2
$\begingroup$

In Strassen's algorithm, why does padding the matrices with zeros, in order to multiply matrices that are not powers of 2, not affect the asymptopic complexity?

Hi, I was reading this question but I do not follow Yuval Filmus's answer completely.

He offers two ways of padding the matrix with zeroes, I am interested in his first suggestion, padding the entire matrix with zeroes at the start such that the new matrix has dimensions $N\times N$ where $N = 2^c$.

He says "$N < 2n$ so this doesn't affect the asymptotic complexity."

Could someone please elaborate as I do not follow, I understand calculating time complexity with the master theorem and $T(n) = aT(n/b) + f(n)$ so if someone could explain how this works in reference to that it would be greatly appreciated.

$\endgroup$
1
  • $\begingroup$ Technically it does affect the asymptotic complexity, but only by a constant factor, and we usually ignore constant factors when we talk about the asymptotic complexity. $\endgroup$
    – Stef
    Jan 17, 2023 at 9:49

3 Answers 3

4
$\begingroup$

Suppose that if $N = 2^c$ then you can multiply two $N \times N$ matrices in time $O(N^{\log_2 7})$. For concreteness, let us say that two such matrices can be multiplied in time at most $CN^{\log_27}$.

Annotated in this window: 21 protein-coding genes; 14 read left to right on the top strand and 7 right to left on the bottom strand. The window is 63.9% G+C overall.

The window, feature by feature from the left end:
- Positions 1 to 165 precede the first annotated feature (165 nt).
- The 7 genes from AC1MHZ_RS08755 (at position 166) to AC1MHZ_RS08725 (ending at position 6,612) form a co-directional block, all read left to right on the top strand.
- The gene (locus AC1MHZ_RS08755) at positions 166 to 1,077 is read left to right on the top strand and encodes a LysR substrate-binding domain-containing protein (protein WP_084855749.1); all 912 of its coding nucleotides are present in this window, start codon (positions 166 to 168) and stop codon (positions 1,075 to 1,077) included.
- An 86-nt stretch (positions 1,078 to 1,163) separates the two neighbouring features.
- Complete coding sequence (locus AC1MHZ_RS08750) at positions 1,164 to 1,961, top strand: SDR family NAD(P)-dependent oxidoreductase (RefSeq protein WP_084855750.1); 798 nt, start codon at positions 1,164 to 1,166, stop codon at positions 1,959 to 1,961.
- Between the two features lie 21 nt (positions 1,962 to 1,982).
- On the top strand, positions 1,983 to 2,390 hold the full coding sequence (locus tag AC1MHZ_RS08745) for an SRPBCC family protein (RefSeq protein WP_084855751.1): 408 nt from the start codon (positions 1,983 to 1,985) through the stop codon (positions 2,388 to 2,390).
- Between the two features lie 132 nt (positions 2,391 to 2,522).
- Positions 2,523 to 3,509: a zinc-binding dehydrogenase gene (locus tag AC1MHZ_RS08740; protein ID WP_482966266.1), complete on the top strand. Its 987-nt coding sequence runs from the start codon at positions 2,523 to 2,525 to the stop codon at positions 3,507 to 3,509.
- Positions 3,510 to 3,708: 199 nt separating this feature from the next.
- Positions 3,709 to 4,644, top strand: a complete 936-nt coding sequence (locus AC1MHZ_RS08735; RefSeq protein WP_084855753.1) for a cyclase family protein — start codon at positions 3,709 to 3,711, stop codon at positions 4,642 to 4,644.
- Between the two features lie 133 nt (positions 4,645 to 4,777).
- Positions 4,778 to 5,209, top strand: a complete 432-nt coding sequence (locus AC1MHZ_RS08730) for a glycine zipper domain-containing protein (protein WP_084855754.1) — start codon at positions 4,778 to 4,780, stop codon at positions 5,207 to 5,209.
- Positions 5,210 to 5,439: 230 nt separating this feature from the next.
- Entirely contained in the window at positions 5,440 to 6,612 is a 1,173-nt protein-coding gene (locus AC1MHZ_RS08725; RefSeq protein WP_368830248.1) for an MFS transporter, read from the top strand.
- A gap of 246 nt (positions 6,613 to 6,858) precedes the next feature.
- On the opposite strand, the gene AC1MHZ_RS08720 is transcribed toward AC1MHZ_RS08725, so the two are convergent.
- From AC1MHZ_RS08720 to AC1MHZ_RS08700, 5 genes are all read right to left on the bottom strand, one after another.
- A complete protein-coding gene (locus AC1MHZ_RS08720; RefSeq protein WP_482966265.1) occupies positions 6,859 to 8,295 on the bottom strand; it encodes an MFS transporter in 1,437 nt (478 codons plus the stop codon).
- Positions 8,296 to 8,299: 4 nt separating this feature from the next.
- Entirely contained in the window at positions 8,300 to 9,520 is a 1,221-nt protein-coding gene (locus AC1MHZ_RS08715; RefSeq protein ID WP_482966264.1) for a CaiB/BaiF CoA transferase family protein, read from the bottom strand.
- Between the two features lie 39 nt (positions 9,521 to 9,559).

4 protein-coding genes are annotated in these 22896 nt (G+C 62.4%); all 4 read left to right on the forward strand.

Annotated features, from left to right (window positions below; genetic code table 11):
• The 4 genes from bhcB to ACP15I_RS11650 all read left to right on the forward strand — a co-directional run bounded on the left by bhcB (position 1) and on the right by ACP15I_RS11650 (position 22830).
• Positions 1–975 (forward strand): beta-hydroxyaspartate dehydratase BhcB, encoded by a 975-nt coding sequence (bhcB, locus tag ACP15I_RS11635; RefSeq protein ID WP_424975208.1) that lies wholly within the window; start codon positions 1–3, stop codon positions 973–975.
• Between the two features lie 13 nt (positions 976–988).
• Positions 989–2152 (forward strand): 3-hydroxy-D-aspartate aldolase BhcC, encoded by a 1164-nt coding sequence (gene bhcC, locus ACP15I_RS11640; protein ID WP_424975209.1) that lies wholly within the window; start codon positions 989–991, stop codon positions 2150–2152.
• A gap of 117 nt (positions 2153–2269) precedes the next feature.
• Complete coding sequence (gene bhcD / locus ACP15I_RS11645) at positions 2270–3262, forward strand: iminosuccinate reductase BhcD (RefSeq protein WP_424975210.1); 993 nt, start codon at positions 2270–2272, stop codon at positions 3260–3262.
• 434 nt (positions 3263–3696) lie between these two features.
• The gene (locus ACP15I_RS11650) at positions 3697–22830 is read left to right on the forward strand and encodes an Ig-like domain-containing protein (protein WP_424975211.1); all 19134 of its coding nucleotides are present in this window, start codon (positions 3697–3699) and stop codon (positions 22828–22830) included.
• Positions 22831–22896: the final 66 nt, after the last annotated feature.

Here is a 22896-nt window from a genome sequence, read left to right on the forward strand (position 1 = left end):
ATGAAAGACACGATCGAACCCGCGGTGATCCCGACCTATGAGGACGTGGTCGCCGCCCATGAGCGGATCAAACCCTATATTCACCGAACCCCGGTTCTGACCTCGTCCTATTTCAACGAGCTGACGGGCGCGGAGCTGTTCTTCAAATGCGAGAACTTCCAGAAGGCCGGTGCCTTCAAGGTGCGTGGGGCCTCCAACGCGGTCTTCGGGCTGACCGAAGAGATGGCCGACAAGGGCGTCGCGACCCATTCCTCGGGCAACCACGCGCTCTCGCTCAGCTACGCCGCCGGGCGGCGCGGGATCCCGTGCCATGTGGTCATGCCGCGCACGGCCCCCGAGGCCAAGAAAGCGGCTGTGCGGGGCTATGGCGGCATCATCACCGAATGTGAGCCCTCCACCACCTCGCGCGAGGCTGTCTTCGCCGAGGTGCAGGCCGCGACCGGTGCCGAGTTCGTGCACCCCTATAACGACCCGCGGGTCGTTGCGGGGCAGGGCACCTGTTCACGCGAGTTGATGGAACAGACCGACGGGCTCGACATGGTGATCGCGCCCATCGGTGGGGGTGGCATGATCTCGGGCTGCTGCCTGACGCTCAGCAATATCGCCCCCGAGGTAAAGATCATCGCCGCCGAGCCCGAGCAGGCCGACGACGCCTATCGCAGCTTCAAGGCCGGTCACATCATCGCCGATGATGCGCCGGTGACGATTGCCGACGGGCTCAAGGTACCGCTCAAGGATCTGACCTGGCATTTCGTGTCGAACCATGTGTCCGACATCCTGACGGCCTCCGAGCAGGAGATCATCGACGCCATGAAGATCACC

Now suppose that we are given two $n\times n$ matrices. We pad them to $N \times N$ matrices, where $N = 2^{\lceil \log_2 n \rceil} < 2n$. We can extract the product of the original matrices from the product of the new matrices. The two new matrices can be multiplied using at most this many operations: $$ CN^{\log_2 7} < C (2n)^{\log_2 7} = 7C n^{\log_2 7} = O(n^{\log_2 7}). $$

$\endgroup$
0
1
$\begingroup$

You can take any matrix with N/2 < n < N rows and columns, pad it, and multiply it with Strassen's algorithm (or the naive algorithm for example), and then drop lots of zeroes that were created by the padding. But the execution time between N/2 and N rows only grows by a constant factor 7. Since we don't calculate the actual number of operations but only a Big-O expression, a constant factor of 7 doesn't change anything.

$\endgroup$
0
$\begingroup$

From $$n=2^c\le N<2n=2^{c+1}$$ you draw

$$n^{\alpha}\le N^\alpha<(2n)^{\alpha}=2^\alpha n.$$

As $2^\alpha$ is a constant, you can write $$N^\alpha=\Theta(n^\alpha).$$

$\endgroup$

Your Answer

By clicking “Post Your Answer”, you agree to our terms of service and acknowledge you have read our privacy policy.

Not the answer you're looking for? Browse other questions tagged or ask your own question.